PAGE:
Preprints
https://doi.org/10.5194/cp-2021-92
https://doi.org/10.5194/cp-2021-92

  09 Sep 2021

09 Sep 2021

Review status: this preprint is currently under review for the journal CP.

A fifteen-million-year surface- and subsurface-integrated TEX86 temperature record from the eastern equatorial Atlantic

Carolien M. H. van der Weijst1, Koen J. van der Laan1, Francien Peterse1, Gert-Jan Reichart1,2, Francesca Sangiorgi1, Stefan Schouten1,2, Tjerk J. T. Veenstra1, and Appy Sluijs1 Carolien M. H. van der Weijst et al.
  • 1Department of Earth Sciences, Utrecht University, 3584 CB Utrecht, the Netherlands
  • 2NIOZ Royal Netherlands Institute for Sea Research, 1797 SZ ‘t Horntje, the Netherlands

Abstract. TEX86 is a paleothermometer based on Thaumarcheotal glycerol dialkyl glycerol tetraether (GDGT) lipids and is one of the most frequently used proxies for sea-surface temperature (SST) in warmer-than-present climates. However, the calibration of TEX86 to SST is controversial because its correlation to SST is not significantly stronger than that to depth-integrated surface to subsurface temperatures. Because GDGTs are not exclusively produced in and exported from the surface ocean, sedimentary GDGTs may contain a depth-integrated signal that is sensitive to local subsurface temperature variability, which can only be proved in downcore studies. Here, we present a 15 Myr TEX86 record from ODP Site 959 in the Gulf of Guinea and use additional proxies to elucidate the source of the recorded TEX86 variability. Relatively high GDGT[2/3] ratio values from 13.6 Ma indicate that sedimentary GDGTs were partly sourced from deeper (> 200 m) waters. Moreover, late Pliocene TEX86 variability is highly sensitive to glacial-interglacial cyclicity, as is also recorded by benthic δ18O, while the variability within dinoflagellate assemblages and surface/thermocline temperature records (Uk’37 and Mg/Ca), is not primarily explained by glacial-interglacial cyclicity. Combined, these observations are best explained by TEX86 sensitivity to sub-thermocline temperature variability. We conclude that the TEX86 record represents a depth-integrated signal that incorporates a SST and a deeper component, which is compatible the present-day depth distribution of Thaumarchaeota and with the GDGT[2/3] distribution in core tops. The depth-integrated TEX86 record can potentially be used to infer SST variability, because subsurface temperature variability is generally tightly linked to SST variability. Using a subsurface calibration with peak calibration weight between 100–350 m, we estimate that east equatorial Atlantic SST cooled by ~4.5 °C between the Late Miocene and Pleistocene. On shorter timescales, we use the TEX86 record as an Antarctic Intermediate Water (AAIW) proxy and evaluate climatological leads and lags around the Pliocene M2 glacial (~3.3 Ma). Our record, combined with published information, suggests that the M2 glacial was marked by AAIW cooling during an austral summer insolation minimum, and that decreasing CO2 levels were a feedback, not the initiator, of glacial expansion.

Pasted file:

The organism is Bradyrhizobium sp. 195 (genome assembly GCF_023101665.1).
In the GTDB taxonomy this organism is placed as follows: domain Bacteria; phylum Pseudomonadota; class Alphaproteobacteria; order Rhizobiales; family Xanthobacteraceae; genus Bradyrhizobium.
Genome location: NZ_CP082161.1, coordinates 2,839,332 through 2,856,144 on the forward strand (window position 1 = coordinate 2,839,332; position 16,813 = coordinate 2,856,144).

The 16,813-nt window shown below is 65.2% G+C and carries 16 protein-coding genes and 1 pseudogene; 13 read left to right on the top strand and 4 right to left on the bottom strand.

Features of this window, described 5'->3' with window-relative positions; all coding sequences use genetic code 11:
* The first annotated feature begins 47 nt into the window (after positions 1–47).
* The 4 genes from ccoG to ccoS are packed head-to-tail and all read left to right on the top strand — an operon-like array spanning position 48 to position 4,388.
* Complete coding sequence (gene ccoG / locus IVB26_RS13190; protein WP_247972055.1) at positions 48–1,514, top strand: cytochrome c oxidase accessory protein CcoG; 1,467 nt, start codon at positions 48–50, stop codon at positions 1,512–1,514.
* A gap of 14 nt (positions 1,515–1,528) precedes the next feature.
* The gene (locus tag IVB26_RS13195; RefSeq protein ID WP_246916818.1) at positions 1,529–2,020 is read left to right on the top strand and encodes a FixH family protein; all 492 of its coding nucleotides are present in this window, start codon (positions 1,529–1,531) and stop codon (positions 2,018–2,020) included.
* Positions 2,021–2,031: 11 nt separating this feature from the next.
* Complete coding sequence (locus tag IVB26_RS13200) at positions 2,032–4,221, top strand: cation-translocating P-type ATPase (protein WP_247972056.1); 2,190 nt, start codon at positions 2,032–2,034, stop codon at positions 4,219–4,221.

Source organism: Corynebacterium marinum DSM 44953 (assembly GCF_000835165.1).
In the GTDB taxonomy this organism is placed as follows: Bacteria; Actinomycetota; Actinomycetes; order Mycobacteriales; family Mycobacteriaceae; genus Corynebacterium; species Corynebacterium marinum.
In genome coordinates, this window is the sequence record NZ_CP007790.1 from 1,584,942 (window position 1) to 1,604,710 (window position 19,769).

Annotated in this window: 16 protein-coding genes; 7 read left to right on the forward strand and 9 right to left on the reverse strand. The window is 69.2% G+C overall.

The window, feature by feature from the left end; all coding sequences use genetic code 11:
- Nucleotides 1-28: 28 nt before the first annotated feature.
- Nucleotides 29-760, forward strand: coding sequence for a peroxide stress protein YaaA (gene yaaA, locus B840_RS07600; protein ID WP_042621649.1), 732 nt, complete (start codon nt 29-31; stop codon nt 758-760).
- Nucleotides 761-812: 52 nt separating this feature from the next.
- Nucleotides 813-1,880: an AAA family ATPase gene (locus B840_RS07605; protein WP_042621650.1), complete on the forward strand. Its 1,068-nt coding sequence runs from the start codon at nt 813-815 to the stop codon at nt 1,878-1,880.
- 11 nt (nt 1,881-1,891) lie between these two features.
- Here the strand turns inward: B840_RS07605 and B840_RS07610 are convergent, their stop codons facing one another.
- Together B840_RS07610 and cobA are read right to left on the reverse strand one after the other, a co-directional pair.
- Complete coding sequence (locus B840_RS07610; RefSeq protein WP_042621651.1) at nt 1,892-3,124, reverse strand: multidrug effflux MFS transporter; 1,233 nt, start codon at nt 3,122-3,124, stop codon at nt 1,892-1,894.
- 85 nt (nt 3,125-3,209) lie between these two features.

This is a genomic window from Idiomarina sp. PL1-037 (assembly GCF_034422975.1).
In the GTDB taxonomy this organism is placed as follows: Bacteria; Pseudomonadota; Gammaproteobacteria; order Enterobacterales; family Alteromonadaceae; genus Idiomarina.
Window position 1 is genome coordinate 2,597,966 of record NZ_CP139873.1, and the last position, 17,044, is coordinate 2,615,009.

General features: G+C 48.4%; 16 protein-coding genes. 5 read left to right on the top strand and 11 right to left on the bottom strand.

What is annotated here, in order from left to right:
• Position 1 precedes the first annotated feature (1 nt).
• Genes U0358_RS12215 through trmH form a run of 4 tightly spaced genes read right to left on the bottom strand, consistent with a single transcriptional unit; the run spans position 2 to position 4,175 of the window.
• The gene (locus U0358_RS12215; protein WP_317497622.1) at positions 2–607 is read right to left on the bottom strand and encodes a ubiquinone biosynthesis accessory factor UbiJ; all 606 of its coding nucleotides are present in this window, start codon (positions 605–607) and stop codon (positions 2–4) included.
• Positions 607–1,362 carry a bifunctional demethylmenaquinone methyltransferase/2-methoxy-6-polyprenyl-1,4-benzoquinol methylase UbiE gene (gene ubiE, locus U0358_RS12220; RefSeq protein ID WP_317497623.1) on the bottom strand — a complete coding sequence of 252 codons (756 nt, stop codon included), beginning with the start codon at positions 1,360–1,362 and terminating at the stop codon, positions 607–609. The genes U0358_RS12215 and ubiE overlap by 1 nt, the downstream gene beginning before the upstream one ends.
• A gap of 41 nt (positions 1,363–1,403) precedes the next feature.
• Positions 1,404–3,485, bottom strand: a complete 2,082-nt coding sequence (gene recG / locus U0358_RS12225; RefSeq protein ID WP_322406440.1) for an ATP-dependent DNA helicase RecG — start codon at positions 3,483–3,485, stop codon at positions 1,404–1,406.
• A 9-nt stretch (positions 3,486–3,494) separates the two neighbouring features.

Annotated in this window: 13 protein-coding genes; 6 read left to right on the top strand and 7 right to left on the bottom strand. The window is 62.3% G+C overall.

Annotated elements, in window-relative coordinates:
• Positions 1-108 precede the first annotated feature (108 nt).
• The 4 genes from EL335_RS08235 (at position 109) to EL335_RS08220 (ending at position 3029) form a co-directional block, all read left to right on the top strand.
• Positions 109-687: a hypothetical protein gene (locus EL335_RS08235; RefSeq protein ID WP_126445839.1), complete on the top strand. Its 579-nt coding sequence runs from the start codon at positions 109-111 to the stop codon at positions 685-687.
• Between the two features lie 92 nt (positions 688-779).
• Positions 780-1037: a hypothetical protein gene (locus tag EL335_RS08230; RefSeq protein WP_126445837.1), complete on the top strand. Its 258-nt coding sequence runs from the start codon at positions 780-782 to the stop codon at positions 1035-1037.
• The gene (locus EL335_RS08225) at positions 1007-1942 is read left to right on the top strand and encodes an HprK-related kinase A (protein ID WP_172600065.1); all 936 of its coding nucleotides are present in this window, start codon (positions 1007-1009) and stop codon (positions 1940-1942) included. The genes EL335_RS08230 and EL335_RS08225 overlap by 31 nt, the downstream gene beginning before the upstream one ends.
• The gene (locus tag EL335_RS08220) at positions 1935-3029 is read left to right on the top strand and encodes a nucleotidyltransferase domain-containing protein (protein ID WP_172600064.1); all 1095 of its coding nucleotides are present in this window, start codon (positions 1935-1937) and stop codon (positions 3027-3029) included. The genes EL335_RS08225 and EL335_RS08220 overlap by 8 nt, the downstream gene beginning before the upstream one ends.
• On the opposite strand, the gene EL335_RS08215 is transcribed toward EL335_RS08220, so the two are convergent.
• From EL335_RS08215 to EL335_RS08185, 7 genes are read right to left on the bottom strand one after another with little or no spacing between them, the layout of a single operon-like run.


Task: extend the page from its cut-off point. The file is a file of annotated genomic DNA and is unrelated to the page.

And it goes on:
Carolien M. H. van der Weijst et al.

Status: open (until 04 Nov 2021)

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Carolien M. H. van der Weijst et al.

Carolien M. H. van der Weijst et al.

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Short summary
The TEX86 proxy is often used by paleoceanographers to reconstruct past sea-surface temperatures. However, the origin of the TEX86 signal in marine sediments has been debated since the proxy was first proposed. In our paper, we show that TEX86 carries a mixed sea-surface and subsurface temperature signal, and should be calibrated accordingly. Using our 15 million year record, we subsequently show how a TEX86 subsurface temperature record can be used to inform us on past sea-surface temperatures.